FRANKFORT, Ky. (KT) - The Kentucky General Assembly gaveled in Friday morning on day one of a special session to address changes to the pension plan affecting the state’s regional public universities and quasi-governmental agencies.
Three measures were introduced in the House, given their first of the required three readings, and referred to the House State Government Committee that is expected to take them up during a rare Saturday afternoon session.
House Bill 1, sponsored by Rep. James Tipton, R-Taylorsville, is Gov. Matt Bevin’s proposal, which was spelled out in his special session call, formally issued Thursday afternoon.
House Bill 2, sponsored by Rep. Joe Graviss, D-Versailles, is the Democratic caucus counter proposal to the governor’s bill that was unveiled last week.
House Bill 3, sponsored by Rep. Angie Hatton, D-Whitesburg, freezes the employer contribution rate the quasi-governmental agencies would have to pay.
While all three measures contain an emergency clause, only HB 2 and 3 are described as appropriations measures, meaning it would take a supermajority of 60 votes in the 100-member House to pass, according to the Kentucky Constitution, because this is not a budget year.
While the House was in session, Minority Leader Rocky Adkins, D-Sandy Hook, expressed his appreciation to the Republican majority for allowing the two Democratic-sponsored bills to be considered, he did take exception to the governor’s call, which he said dictated the provisions of the legislation that can be considered.
“Separation of power is being threatened,” Adkins told his colleagues. “For any Governor to try and restrict the call in a way that would hamper our ability to offer amendments, offer pieces of legislation for discussion, in my opinion, threatens the very legislative independence that has been fought for years.”
“This, in my opinion, may be the first step of driving a stake in the heart of legislative independence.”
House Speaker Pro Tem David Meade, R-Stanford, responded to Adkins’ remarks, saying a detailed special session call like this is nothing unusual, and is the prerogative of the governor. He cited a previous special session that dealt with the pension system.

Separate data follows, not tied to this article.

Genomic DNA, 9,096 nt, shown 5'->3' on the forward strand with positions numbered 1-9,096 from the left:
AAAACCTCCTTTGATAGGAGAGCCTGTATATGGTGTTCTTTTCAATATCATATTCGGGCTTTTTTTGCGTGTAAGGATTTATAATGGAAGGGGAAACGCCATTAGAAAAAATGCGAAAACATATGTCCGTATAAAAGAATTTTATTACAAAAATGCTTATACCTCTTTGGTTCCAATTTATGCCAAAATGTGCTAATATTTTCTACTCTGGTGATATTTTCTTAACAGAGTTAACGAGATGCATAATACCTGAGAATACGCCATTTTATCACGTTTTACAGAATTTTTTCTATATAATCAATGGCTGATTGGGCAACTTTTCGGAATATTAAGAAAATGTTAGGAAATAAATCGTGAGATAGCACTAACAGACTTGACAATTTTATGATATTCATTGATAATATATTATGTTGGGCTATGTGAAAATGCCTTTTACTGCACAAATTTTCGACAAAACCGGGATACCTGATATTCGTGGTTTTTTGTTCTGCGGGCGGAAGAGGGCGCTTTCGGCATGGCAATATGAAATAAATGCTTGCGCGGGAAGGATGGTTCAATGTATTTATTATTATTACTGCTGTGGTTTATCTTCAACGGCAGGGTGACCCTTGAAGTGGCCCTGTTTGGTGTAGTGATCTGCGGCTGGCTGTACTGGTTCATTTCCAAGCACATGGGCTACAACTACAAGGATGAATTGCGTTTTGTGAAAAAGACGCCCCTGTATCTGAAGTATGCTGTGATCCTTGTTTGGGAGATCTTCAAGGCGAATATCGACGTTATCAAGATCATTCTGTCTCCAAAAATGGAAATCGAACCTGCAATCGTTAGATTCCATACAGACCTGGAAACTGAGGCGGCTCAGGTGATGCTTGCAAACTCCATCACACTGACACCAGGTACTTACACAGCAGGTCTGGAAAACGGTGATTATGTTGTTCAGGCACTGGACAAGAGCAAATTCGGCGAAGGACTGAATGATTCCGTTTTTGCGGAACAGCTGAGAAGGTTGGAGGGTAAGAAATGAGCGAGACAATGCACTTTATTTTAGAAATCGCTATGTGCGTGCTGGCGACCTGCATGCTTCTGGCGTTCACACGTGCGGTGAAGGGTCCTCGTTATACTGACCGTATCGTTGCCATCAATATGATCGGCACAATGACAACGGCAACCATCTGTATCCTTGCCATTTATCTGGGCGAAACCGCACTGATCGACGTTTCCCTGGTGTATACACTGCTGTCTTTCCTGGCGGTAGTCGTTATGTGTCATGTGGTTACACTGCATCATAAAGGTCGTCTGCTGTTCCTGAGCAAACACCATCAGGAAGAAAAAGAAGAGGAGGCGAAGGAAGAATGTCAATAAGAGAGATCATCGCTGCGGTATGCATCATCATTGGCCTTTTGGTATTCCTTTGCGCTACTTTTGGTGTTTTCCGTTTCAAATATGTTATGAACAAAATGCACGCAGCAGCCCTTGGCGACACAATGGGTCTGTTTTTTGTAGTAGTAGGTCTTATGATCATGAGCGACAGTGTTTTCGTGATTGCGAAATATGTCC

“In 2008, Governor (Steve) Beshear made a 182-page call with the bill included in it,” Meade said. “The sponsor of the bill was the Gentleman from Elliott,” referring to Adkins. “There was no argument then, there was no discussion of legislative independence then. As for legislative independence, we pass legislation, the governor does not pass legislation. If we don’t like the call, and we don’t like what is included in the call, we don’t have to pass anything.”
Adkins told reporters after the House adjourned Meade’s comparison was unfair as there was a bipartisan agreement in advance of the 2008 special session.
“That piece of legislation was one that Democrats and Republicans agreed to and was worked on in a very bipartisan way,” Adkins said. “That piece of legislation was one that all the stakeholders were in favor of, and as a matter of fact, the vote in this chamber was 98-0 and it only lost one vote in the Senate.”
House Speaker David Osborne, R-Prospect, told reporters he believes they will pass a bill this session. But when asked if it will have 60 votes, he said, “No, but it doesn’t need 60 votes.”
As for whether he’s concerned that changes to the bill could jeopardize passage, Osborne said, “I don’t think there are concerns about that. Any changes that are made, I think will be very well thought out and with the consent of the majority of the members.”
The House will return at noon on Saturday, during which the three bills are expected to have their second reading, and then be taken up by the State Government Committee. A third reading and floor vote is expected on Monday.
The Senate could have the first reading Monday afternoon following House action, a second reading and committee hearing on Tuesday and the third reading and final action on Wednesday. If no changes are made to the House-passed version, the special session could then end.